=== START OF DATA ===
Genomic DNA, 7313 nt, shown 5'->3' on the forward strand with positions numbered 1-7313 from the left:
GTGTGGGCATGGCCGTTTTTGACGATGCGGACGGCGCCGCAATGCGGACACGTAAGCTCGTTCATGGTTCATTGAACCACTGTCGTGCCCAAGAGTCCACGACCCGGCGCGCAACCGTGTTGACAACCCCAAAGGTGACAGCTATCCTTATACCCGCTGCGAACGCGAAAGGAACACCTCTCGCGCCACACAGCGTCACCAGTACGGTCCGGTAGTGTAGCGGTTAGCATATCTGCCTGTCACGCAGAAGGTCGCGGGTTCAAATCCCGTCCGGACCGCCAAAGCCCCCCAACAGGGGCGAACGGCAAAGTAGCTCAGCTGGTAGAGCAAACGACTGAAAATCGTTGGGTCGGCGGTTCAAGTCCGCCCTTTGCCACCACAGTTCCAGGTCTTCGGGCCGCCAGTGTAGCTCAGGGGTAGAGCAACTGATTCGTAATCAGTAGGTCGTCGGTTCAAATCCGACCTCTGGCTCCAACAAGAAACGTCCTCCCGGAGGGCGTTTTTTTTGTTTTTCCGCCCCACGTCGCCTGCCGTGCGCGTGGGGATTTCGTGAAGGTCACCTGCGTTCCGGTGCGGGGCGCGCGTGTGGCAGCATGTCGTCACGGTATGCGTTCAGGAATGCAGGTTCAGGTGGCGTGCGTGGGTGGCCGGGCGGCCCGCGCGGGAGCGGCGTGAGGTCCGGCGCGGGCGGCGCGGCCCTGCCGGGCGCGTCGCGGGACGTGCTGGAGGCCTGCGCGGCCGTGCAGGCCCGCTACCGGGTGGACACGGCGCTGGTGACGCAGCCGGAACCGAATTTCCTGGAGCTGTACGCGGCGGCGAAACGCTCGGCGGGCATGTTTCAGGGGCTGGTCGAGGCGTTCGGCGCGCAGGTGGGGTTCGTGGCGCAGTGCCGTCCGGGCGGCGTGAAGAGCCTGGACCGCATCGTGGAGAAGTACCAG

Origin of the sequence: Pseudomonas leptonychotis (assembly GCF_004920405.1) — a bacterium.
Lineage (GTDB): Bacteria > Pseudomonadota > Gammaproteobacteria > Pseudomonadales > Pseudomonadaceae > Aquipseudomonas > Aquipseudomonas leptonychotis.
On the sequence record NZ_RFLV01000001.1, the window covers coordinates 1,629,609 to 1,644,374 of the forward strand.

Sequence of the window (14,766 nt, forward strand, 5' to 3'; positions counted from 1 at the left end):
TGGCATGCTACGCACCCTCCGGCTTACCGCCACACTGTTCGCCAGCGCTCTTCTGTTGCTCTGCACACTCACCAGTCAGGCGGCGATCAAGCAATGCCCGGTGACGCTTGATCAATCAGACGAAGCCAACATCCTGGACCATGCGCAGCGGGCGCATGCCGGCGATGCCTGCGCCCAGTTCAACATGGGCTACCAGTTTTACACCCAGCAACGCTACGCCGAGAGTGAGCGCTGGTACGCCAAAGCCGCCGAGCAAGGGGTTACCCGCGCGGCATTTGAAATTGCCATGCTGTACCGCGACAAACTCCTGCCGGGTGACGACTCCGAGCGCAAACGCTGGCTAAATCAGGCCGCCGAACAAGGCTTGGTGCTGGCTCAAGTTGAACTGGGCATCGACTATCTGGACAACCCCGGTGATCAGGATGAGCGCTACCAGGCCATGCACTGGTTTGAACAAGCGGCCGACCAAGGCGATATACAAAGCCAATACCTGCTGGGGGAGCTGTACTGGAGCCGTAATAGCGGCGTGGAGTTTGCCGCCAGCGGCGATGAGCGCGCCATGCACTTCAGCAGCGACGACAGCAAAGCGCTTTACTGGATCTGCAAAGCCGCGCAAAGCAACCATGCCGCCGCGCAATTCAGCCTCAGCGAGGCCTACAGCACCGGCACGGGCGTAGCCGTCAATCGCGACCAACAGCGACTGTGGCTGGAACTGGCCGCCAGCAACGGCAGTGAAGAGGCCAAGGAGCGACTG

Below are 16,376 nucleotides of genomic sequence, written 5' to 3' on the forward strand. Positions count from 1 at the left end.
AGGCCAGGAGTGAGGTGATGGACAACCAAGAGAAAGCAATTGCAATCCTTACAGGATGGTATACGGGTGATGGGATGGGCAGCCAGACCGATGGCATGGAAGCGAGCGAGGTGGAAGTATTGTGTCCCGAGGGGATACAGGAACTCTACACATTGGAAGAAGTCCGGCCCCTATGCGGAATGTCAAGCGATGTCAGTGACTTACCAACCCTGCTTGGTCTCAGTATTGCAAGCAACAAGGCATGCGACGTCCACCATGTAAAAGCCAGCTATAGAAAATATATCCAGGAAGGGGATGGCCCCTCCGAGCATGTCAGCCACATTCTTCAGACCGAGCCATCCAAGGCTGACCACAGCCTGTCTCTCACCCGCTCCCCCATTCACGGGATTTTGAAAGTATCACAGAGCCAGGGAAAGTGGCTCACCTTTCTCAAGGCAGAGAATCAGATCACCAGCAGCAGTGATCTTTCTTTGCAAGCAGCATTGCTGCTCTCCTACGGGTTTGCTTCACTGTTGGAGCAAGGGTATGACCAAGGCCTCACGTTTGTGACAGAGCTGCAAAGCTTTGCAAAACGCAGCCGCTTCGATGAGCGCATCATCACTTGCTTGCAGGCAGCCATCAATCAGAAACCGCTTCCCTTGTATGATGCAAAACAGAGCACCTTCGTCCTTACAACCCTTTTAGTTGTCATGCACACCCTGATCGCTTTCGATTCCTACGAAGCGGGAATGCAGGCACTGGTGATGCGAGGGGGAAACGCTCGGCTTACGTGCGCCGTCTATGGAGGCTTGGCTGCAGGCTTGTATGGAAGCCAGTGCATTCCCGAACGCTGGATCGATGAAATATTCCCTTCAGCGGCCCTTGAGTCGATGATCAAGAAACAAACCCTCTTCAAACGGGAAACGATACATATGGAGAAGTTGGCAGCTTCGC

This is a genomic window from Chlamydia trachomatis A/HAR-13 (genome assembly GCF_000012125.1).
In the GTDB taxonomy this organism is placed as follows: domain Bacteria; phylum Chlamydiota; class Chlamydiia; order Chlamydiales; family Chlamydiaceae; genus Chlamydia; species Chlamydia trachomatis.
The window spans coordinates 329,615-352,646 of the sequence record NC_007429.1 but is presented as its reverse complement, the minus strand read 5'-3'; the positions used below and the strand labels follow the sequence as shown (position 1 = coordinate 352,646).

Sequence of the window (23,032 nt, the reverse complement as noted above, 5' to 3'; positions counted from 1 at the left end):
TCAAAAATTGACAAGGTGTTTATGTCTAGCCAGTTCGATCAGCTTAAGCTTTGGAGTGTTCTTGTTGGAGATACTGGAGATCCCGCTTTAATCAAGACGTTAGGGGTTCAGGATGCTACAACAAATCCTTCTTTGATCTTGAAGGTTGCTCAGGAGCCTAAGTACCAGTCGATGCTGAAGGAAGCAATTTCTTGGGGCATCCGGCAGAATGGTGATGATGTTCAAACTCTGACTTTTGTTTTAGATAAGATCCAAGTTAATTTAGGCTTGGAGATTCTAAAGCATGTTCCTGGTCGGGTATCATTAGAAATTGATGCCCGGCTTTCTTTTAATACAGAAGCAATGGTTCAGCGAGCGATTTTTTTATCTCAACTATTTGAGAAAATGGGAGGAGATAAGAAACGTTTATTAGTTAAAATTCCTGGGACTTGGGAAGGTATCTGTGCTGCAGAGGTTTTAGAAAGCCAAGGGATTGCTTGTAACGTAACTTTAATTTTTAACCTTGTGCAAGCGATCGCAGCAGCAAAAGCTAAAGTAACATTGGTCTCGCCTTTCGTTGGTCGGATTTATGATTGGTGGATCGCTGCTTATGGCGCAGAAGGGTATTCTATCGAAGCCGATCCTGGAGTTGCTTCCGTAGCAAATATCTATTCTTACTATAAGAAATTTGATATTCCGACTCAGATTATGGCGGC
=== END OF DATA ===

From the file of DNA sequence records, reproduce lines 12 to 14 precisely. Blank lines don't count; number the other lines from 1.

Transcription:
The window spans coordinates 329,615-352,646 of the sequence record NC_007429.1 but is presented as its reverse complement, the minus strand read 5'-3'; the positions used below and the strand labels follow the sequence as shown (position 1 = coordinate 352,646).

Sequence of the window (23,032 nt, the reverse complement as noted above, 5' to 3'; positions counted from 1 at the left end):
TCAAAAATTGACAAGGTGTTTATGTCTAGCCAGTTCGATCAGCTTAAGCTTTGGAGTGTTCTTGTTGGAGATACTGGAGATCCCGCTTTAATCAAGACGTTAGGGGTTCAGGATGCTACAACAAATCCTTCTTTGATCTTGAAGGTTGCTCAGGAGCCTAAGTACCAGTCGATGCTGAAGGAAGCAATTTCTTGGGGCATCCGGCAGAATGGTGATGATGTTCAAACTCTGACTTTTGTTTTAGATAAGATCCAAGTTAATTTAGGCTTGGAGATTCTAAAGCATGTTCCTGGTCGGGTATCATTAGAAATTGATGCCCGGCTTTCTTTTAATACAGAAGCAATGGTTCAGCGAGCGATTTTTTTATCTCAACTATTTGAGAAAATGGGAGGAGATAAGAAACGTTTATTAGTTAAAATTCCTGGGACTTGGGAAGGTATCTGTGCTGCAGAGGTTTTAGAAAGCCAAGGGATTGCTTGTAACGTAACTTTAATTTTTAACCTTGTGCAAGCGATCGCAGCAGCAAAAGCTAAAGTAACATTGGTCTCGCCTTTCGTTGGTCGGATTTATGATTGGTGGATCGCTGCTTATGGCGCAGAAGGGTATTCTATCGAAGCCGATCCTGGAGTTGCTTCCGTAGCAAATATCTATTCTTACTATAAGAAATTTGATATTCCGACTCAGATTATGGCGGC